Petitioning for Power

Petitioning the school allows students to share their voice.

Photo+by+Hannah+Mayfield
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Petitioning for Power

Photo by Hannah Mayfield

Photo by Hannah Mayfield

Photo by Hannah Mayfield

Photo by Hannah Mayfield

Caty Franklin

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Petitioning the school initially seems like a great way for students to get something they want, but it can actually be a great way for students to have a voice in their school district.

Many students saw or signed the petition to get off of school on Nov. 1, the day after Halloween. Petitioning is something that can be done in a variety of ways and Liberty Public Schools has seen many different attempts to achieve various things, but what goes into a petition can make all the difference.

“Without attention, no one can do anything about an issue.” Senior Alec Centa said. “If the superintendent never knows this is something the kids want, then nothing will be done about it. A cause without a backing serves no purpose.”

District Executive Director of Secondary Education Dr. Julie Moore agrees.

“A lot of decision making goes through our Board of Education, so having a petition and sharing your voice is great, but really it’s that step of going to the Board of Education and saying that this is how students feel that really matters,” Moore said.

The Nov. 1 petition was spread widely at the student level, but there was never any direction, communication or correspondence on the district level.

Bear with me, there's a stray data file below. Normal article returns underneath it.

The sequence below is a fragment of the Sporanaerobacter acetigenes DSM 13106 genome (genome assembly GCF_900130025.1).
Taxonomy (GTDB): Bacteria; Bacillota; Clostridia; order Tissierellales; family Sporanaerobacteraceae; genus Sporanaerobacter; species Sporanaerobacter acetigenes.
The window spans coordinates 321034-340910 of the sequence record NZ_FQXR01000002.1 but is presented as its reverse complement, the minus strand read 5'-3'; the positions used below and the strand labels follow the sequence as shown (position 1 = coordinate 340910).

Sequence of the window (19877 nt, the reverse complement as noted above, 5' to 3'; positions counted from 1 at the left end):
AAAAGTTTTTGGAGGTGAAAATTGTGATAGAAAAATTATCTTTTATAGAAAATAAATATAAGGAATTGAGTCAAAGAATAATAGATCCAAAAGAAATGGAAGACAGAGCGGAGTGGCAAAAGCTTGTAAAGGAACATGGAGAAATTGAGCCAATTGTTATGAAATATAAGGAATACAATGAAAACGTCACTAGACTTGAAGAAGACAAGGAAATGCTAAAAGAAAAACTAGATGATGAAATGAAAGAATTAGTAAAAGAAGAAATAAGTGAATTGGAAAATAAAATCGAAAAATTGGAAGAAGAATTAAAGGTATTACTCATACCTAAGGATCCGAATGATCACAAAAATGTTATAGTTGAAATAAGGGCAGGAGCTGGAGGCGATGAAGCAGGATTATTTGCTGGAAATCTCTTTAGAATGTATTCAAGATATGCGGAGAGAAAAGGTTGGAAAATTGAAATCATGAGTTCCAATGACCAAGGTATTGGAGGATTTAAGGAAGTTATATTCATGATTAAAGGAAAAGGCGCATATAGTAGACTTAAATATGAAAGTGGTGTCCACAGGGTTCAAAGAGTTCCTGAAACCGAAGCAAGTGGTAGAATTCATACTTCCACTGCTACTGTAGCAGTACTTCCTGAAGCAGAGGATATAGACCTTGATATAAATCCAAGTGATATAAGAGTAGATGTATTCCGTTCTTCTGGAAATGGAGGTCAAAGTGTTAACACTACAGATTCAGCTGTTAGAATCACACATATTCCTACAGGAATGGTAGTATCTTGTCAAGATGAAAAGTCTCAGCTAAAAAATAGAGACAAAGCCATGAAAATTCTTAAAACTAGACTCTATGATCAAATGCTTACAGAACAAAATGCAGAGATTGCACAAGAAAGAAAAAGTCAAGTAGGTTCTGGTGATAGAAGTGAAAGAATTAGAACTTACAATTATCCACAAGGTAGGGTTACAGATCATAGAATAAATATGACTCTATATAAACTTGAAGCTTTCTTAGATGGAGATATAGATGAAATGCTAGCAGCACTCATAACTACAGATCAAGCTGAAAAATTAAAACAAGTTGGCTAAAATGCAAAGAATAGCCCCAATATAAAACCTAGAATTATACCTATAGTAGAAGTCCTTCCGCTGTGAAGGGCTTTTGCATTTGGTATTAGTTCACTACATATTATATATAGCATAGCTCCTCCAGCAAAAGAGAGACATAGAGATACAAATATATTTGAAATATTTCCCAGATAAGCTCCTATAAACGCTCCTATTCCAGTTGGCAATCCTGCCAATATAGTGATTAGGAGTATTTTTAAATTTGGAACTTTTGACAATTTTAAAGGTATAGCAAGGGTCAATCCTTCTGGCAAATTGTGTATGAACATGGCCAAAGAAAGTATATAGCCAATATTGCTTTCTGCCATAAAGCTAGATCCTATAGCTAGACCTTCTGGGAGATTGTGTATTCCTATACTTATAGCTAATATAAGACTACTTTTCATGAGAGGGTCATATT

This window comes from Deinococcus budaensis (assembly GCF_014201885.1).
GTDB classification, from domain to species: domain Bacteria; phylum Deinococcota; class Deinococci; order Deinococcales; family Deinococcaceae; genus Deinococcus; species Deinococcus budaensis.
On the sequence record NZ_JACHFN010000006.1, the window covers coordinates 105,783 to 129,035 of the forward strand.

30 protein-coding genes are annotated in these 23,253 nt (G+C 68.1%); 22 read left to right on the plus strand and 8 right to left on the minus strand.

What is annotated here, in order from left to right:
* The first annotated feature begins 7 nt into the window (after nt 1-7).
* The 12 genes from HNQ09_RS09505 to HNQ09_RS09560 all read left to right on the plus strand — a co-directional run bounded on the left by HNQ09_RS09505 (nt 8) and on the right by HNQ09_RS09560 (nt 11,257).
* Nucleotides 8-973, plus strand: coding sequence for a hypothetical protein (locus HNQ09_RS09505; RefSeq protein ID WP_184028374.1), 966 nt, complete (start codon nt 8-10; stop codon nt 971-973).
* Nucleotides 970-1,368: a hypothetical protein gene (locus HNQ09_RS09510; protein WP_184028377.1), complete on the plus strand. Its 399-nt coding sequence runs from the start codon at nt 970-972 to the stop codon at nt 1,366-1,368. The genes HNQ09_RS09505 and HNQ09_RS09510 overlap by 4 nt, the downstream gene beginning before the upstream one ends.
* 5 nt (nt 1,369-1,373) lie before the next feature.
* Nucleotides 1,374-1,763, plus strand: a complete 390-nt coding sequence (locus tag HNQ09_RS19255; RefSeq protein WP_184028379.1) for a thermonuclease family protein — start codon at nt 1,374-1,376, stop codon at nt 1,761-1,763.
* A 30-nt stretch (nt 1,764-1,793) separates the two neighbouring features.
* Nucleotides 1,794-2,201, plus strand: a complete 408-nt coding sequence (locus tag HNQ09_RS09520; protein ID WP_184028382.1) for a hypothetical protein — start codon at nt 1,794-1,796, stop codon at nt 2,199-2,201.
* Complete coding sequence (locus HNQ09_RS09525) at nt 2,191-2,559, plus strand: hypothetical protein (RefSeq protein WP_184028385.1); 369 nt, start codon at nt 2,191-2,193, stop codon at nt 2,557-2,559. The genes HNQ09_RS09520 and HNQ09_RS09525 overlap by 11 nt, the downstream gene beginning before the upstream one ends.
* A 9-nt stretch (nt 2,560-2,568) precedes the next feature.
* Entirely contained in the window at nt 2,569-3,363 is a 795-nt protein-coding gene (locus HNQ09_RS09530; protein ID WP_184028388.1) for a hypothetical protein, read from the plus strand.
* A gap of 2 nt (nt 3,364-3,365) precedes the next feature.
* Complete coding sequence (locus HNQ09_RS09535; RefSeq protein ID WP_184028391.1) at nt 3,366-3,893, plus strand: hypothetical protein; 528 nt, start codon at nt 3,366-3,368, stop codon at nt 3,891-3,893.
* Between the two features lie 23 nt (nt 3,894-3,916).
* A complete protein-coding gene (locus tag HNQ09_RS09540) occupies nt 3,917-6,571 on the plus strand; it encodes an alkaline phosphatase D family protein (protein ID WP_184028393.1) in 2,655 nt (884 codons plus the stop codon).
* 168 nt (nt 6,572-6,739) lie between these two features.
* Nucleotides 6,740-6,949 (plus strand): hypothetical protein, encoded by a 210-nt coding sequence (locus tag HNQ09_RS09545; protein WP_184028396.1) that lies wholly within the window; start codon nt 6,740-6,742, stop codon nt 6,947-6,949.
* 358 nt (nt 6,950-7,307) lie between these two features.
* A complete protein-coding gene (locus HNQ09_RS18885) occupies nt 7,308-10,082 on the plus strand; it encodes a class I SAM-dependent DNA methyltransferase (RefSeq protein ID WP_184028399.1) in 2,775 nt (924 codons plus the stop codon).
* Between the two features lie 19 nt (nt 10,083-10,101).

One instance where student’s voices played a factor in the district’s decision was when Liberty Public Schools gave a day off for the Royals Day parade.

Photo by Mercedes Peck

“An example that comes to mind is when the Royals won the World Series and whether or not we should have school when the parade was held downtown,” LPS Superintendent Jeremy Tucker said. “While no formal petition was delivered to the District, we were getting quite a bit of feedback from students and families via social media. That was a complex decision as families that weren’t attending the parade had to come up with childcare for the day and it was not an inclement weather decision that would later be forgiven under the statute.”

Something that students may not understand is the administrative steps that go behind actually putting a petition topic into effect. Once a petition is brought to light, it takes a minimum of two months to go through the Board of Education.

At one monthly meeting, the idea is pitched, and at the next monthly meeting the Board has the opportunity to ask questions. After both of these meetings, the Board has the opportunity to vote on the subject. With things like days off of school, it can take even longer.

“We have a group called Team Liberty that proposes a calendar and it goes out and then the Board votes on the calendar there,” Moore said. “Changing it requires going back to the Board. In the case of the Nov. 1 petition, it would have been very difficult in a short amount of time to go to the Board.”

Both administration and students agree on the power petitioning gives students, and just how impactful that can be.

“I also think students are petitioning to speak their mind, which is a really valid point. Students should be able to express that,” sophomore Catherine Duncan said.

The administration also agrees.

“Petitions are always insightful in letting us know about issues that are important to students,” Tucker said. “A good approach would be to ensure that as a district we are creating communication channels at both the school and district level for students to provide feedback, share their ideas, and express their concerns.”